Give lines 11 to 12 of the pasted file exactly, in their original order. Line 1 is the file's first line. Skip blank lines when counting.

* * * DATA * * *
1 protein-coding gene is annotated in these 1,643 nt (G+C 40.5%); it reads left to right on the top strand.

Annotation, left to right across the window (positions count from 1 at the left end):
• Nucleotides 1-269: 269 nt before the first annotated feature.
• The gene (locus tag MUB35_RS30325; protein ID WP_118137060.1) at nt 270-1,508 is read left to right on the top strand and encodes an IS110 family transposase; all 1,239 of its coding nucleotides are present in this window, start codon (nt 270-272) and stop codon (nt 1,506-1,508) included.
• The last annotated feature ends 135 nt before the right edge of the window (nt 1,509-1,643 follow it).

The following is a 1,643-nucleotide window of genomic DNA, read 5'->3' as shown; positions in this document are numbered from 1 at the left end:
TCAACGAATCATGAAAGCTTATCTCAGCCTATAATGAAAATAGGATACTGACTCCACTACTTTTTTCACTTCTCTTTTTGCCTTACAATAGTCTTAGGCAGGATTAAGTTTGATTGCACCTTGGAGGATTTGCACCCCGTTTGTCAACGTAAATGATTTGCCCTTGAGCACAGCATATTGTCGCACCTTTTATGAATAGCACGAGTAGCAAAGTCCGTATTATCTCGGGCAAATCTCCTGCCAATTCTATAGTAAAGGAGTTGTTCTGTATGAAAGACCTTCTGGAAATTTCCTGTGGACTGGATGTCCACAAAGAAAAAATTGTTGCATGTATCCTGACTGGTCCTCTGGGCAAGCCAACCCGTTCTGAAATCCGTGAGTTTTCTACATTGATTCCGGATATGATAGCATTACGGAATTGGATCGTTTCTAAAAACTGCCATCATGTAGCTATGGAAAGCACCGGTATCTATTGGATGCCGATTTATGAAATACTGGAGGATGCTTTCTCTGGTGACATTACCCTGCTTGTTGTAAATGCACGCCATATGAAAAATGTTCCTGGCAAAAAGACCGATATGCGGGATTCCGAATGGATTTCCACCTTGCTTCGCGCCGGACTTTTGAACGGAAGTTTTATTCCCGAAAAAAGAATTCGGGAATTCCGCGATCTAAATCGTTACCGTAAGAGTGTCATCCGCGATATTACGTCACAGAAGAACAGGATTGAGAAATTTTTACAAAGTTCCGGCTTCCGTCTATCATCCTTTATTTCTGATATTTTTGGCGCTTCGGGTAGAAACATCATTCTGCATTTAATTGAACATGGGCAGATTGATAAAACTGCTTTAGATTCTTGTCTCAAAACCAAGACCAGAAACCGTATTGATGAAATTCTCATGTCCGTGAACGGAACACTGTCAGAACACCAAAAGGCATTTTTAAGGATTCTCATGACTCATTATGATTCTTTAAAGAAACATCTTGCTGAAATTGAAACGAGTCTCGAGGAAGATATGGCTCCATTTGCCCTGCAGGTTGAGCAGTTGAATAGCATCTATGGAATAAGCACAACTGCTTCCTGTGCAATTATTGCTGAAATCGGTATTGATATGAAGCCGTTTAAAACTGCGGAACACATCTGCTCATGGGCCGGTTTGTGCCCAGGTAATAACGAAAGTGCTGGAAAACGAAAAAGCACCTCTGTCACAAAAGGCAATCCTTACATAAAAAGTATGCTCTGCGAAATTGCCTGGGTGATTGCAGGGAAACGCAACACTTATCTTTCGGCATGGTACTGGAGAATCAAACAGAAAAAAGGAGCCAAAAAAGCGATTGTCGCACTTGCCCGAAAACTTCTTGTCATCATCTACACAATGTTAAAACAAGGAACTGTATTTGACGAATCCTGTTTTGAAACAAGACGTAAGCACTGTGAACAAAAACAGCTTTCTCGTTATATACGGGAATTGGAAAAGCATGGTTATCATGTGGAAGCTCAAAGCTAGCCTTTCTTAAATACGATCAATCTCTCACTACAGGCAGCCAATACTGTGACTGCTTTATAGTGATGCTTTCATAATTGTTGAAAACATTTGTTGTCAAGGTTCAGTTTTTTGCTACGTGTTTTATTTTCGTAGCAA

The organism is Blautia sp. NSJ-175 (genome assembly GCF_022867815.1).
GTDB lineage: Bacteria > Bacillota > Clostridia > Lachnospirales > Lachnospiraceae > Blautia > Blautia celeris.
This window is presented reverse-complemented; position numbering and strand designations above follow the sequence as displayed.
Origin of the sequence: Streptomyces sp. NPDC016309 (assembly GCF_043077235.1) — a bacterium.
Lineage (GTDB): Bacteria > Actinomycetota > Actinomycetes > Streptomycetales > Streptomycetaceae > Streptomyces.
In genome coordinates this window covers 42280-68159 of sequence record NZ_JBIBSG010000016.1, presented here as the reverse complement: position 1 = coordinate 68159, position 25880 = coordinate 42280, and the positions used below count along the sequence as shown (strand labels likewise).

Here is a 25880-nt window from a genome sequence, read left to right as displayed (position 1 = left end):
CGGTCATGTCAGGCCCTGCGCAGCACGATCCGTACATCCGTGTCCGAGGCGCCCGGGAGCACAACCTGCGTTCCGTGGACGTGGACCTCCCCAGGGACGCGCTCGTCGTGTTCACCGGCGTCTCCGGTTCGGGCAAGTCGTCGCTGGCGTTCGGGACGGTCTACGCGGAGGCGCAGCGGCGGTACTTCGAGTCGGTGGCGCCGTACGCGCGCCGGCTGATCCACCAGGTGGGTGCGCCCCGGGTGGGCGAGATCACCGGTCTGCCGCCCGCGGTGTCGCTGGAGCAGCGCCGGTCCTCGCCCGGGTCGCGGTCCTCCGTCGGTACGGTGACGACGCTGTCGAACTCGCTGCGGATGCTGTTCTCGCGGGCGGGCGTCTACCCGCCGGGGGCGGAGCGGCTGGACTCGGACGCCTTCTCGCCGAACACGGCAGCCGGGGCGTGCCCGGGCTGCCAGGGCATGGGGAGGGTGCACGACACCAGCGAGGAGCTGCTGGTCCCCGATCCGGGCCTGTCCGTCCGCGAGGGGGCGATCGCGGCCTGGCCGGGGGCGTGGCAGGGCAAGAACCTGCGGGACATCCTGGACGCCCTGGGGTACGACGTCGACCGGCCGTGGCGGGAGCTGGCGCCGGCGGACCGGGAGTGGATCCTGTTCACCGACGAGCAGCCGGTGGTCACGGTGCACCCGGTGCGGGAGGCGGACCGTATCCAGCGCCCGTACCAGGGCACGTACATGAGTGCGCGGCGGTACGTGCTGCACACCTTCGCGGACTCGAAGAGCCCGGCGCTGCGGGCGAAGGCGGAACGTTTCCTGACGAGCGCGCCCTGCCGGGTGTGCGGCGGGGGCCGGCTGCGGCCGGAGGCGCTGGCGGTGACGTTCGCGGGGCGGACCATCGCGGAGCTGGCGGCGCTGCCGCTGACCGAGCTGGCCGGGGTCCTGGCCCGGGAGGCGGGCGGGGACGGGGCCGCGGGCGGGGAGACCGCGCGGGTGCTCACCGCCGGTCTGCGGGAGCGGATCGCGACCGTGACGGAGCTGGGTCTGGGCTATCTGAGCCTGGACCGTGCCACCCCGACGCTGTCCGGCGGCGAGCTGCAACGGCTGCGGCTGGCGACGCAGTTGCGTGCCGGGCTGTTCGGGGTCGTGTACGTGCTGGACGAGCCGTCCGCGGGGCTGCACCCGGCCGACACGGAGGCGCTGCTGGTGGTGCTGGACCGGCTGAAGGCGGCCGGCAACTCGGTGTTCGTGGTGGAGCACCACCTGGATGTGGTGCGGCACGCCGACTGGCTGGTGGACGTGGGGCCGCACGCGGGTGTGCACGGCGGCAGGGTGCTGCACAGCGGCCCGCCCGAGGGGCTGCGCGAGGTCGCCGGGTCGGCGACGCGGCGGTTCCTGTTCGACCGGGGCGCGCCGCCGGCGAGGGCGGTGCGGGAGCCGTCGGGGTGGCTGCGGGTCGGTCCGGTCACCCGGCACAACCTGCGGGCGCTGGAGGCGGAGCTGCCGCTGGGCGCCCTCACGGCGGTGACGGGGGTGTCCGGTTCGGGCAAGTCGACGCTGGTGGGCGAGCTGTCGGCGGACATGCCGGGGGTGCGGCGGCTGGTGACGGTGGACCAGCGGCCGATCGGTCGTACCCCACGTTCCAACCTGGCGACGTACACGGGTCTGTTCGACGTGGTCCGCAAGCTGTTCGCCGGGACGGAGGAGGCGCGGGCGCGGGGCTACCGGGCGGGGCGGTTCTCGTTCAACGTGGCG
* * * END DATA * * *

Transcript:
Origin of the sequence: Streptomyces sp. NPDC016309 (assembly GCF_043077235.1) — a bacterium.
Lineage (GTDB): Bacteria > Actinomycetota > Actinomycetes > Streptomycetales > Streptomycetaceae > Streptomyces.